Sell in April and hide under the table?

@lamonicabuzzApril 5, 2012: 1:21 PM ET
Despite a mild sell-off so far in April, stocks are still off to a scorching start for 2012. A healthy correction may be looming.

Despite a mild sell-off so far in April, stocks are still off to a scorching start for 2012. A healthy correction may be looming.

NEW YORK (CNNMoney) -- Sell in May and go away? If this market slump continues, traders might need to rename the phrase. Sell in April and hide under the table, perhaps?

After a scintillating first quarter, stocks have pulled back this week for several reasons.

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There are concerns that the Federal Reserve may not come to the market's rescue with another round of quantitative easing. There are also renewed worries about Europe's debt crisis after a disappointing bond auction in Spain. Fears of a hard economic landing in China aren't helping either.

But let's be honest. A deeper sell-off for stocks, even if it is painful in the short-term, might be needed.

Momentum stocks in particular appear to have gotten ahead of themselves. The Nasdaq was up nearly 19% in the first quarter! That's a great return for a full year. And so far, the market's recent declines have been relatively mild -- which means there could be more downside ahead.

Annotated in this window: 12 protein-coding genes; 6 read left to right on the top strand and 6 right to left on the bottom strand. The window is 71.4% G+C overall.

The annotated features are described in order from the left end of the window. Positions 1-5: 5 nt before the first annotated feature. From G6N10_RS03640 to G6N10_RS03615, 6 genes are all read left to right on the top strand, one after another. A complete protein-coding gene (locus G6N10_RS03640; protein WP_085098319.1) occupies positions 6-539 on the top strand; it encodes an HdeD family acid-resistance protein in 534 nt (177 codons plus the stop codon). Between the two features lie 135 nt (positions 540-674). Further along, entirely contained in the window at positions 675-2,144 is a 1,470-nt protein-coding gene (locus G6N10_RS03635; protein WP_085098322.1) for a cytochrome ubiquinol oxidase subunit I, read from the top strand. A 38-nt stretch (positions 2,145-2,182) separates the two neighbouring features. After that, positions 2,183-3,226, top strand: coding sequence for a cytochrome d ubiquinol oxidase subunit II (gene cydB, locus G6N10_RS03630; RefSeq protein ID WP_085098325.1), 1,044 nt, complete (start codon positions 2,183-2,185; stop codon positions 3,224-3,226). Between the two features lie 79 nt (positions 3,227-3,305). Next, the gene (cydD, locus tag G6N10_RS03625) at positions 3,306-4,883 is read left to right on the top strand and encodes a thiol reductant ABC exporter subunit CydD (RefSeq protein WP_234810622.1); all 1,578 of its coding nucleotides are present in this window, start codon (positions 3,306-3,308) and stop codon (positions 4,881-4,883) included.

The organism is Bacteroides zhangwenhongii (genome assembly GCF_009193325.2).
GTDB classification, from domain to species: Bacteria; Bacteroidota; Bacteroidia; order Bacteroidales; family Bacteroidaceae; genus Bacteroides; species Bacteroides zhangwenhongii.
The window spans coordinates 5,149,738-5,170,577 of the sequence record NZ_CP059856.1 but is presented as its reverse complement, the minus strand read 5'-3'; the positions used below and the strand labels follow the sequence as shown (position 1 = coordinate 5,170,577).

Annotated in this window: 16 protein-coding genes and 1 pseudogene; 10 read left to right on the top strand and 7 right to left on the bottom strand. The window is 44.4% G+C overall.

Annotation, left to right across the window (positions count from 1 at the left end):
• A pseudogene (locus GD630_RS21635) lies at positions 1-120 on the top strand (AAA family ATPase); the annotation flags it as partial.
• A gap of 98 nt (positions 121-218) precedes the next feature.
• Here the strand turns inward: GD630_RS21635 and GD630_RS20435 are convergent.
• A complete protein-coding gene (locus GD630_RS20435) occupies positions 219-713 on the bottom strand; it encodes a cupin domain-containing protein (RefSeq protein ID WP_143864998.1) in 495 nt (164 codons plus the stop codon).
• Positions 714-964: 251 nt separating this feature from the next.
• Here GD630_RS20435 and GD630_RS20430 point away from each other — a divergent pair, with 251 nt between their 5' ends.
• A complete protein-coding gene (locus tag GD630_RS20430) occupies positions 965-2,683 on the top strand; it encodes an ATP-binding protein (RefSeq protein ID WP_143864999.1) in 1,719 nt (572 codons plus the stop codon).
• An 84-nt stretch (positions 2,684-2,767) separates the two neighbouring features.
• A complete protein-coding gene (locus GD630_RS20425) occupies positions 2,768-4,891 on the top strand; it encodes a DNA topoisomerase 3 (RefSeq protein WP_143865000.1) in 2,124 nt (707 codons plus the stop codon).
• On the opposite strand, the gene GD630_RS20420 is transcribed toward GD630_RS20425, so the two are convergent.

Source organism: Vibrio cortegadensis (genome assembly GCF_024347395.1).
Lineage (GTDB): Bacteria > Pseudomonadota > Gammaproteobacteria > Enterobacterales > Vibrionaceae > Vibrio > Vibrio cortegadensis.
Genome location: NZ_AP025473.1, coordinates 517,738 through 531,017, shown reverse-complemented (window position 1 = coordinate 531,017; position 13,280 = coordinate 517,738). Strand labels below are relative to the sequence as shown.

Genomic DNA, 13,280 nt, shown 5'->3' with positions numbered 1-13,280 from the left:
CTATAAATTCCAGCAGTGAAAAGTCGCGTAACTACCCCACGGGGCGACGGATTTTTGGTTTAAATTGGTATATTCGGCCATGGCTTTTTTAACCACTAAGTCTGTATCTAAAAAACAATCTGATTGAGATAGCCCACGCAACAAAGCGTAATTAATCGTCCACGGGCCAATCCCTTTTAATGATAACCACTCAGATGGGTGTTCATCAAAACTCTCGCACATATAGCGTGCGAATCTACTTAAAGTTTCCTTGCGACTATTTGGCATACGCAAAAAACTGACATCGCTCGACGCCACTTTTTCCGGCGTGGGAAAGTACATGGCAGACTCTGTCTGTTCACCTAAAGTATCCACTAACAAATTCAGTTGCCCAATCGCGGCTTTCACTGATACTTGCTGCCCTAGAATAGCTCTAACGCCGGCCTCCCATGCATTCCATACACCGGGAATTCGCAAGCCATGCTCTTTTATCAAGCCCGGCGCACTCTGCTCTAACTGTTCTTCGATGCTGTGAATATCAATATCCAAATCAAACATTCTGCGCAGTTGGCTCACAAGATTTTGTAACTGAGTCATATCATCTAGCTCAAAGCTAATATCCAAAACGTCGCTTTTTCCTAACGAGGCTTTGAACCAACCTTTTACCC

Even though the Nasdaq fell more than 1% Wednesday and has fallen in six of the last seven trading days, the tech-heavy index is still only down about 1.8% in the past two weeks. A true correction would need to be about 10% off the recent highs.

Stocks may not fall that much. But would a pullback of about 5% be all that shocking? Not really.

"It won't be a dramatic correction. But we do need a rest," said Doug Ober, CEO of Adams Express (ADX), a closed-end fund in Baltimore that invests in U.S. stocks.

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Investors have to keep in mind that companies are about to start reporting first quarter earnings. This may spark a bigger sell-off in the next few weeks. Unless your name is Apple (AAPL, Fortune 500), results may not be much to write home about. Earnings for the S&P 500 are actually expected to decline from a year ago.

"If profit reports are worse than expected, that could create a downward spiral for stocks," said Andrew Fitzpatrick, director of investments with Hinsdale Associates in Hinsdale, Ill.

Still, few are expecting a bloody market rout like 2008. Fitzpatrick said that if stocks do pull back, he'd be looking for bargains. A mild sell-off would be healthy.

"The rally can't continue at this pace for the rest of the year. This may be the start of a breather. I would not be surprised by a 3% to 5% drop at all," he said. "But that would be more of a buying opportunity than a cause for concern."

Simply put, shares of quality U.S. companies should continue to do well as long as the economy continues to improve. This may not be the strongest of recoveries, but it is still a recovery.

Many investors that are still clinging to bonds may need to reevaluate their position if growth continues to pick up.

"We were due for a pause in stocks. And I know there is still a lot to worry about," said Jeffrey Saut, chief investment strategist for Raymond James in St. Petersburg, Fla. "But once the world realizes we are not going to slip in to another recession, more money will shift out of fixed income and into U.S. equities."